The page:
I wore the Americal Division insignia when I came home from Vietnam, March 7, 1970, and during my 20 years’ service. The Americal Division insignia has a blue background, represents the infantry, and four white stars which symbolize the Southern Cross. Soldiers wore the unit insignia they served in combat on their right shoulder of their uniform.
I was in the same division and brigade, 11th Infantry, different battalion, as Lieutenant William Calley, arriving one year after the massacre at My Lai. My Lai was in the same province, Quang Ngai, that my platoon patrolled and where 13 of my platoon brothers died. It appeared that the Americal Division insignia that I proudly wore signified to the American public only that I was a “baby killer.” To them, there was no distinction between Calley and others who served in the Americal Division. "Baby Killer" became a popular chant from protesters.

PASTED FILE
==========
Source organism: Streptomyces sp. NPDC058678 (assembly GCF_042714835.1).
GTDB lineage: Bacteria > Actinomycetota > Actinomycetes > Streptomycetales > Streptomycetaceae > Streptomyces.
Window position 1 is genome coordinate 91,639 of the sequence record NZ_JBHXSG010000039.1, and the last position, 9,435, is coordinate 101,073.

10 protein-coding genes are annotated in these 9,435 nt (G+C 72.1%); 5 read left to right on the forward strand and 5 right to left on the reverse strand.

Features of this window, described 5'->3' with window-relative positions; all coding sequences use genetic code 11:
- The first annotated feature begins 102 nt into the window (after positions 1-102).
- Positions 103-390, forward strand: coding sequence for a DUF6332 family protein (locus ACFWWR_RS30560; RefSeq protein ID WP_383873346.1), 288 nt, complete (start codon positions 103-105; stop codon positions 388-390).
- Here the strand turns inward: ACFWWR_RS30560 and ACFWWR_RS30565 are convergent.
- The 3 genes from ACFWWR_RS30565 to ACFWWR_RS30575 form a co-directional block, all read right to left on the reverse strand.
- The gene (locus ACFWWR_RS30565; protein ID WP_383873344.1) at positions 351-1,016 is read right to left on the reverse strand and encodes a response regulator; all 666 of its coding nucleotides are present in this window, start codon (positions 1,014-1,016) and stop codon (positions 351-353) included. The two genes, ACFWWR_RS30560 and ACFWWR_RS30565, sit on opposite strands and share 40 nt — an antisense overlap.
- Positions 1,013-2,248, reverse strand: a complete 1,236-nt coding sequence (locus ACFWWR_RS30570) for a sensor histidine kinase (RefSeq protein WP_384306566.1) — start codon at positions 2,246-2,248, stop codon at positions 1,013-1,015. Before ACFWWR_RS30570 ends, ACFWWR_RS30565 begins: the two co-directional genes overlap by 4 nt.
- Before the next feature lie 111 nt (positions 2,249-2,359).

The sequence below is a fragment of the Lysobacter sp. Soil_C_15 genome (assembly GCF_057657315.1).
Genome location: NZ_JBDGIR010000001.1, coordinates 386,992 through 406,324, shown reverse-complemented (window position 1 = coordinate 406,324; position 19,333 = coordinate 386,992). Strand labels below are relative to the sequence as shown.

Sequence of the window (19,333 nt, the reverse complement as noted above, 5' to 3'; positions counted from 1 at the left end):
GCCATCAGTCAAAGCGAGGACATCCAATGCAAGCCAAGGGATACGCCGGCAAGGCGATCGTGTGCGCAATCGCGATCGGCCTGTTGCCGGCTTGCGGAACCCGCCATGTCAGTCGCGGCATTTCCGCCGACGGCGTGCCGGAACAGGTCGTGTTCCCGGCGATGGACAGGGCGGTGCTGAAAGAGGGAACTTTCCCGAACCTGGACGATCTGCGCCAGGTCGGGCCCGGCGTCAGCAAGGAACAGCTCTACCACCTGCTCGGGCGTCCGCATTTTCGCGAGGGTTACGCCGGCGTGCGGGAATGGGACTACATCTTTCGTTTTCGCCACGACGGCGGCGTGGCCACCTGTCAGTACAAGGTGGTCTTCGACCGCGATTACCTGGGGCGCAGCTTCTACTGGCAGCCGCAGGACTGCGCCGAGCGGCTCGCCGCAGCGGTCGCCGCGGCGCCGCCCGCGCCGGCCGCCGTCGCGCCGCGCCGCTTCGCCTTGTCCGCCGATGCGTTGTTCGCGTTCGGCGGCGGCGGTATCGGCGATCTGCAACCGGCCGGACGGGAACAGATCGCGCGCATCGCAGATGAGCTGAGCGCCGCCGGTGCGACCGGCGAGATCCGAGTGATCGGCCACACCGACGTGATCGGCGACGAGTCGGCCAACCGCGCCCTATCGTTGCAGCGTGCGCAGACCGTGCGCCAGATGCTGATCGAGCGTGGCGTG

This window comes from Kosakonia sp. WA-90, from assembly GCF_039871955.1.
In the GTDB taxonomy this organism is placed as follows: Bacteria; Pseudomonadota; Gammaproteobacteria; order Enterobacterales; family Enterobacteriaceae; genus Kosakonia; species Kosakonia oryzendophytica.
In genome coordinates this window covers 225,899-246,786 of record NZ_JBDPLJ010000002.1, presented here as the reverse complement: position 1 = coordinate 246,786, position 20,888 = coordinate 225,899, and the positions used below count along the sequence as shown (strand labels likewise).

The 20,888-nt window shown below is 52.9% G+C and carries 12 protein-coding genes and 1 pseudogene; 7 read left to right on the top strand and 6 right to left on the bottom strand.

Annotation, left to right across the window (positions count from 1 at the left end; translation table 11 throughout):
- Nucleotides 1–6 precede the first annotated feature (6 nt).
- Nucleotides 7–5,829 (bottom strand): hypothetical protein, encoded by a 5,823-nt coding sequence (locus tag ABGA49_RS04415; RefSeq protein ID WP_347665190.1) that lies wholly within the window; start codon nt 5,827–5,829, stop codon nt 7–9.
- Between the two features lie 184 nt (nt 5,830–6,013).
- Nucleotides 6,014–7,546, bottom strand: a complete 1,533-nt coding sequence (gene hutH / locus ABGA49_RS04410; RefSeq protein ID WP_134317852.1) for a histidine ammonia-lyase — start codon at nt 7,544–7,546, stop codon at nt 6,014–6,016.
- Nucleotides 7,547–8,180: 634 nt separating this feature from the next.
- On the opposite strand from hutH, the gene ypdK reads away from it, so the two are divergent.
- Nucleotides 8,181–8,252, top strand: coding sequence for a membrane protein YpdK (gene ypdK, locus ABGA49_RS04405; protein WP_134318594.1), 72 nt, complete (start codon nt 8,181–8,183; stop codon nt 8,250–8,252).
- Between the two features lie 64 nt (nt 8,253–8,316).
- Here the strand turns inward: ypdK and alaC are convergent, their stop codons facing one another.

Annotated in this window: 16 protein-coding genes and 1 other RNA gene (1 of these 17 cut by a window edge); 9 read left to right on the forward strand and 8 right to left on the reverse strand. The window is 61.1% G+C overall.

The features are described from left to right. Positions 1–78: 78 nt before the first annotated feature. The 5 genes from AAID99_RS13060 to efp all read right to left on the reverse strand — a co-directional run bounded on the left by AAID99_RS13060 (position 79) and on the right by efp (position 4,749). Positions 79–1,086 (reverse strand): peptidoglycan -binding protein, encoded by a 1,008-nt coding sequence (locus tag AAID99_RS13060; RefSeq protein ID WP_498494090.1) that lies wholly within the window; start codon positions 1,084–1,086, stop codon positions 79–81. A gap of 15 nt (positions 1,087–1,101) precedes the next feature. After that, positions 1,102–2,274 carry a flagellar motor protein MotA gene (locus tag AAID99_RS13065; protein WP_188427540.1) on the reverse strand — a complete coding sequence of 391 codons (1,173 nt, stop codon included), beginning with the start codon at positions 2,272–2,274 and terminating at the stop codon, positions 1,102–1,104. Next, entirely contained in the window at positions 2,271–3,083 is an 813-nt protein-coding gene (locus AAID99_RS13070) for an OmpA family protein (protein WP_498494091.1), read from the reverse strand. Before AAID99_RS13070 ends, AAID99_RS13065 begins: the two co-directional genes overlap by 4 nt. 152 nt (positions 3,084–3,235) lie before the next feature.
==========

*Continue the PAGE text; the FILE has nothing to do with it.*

The 11th Infantry Brigade, known as Jungle Warriors, assigned to the 23rd Infantry Division from 1967 through 1971 in the Vietnam War. The brigade was known for its responsibility in the My Lai Massacre too.
When I Turned Nineteen: A Vietnam War Memoir and Soldiering After the Vietnam War.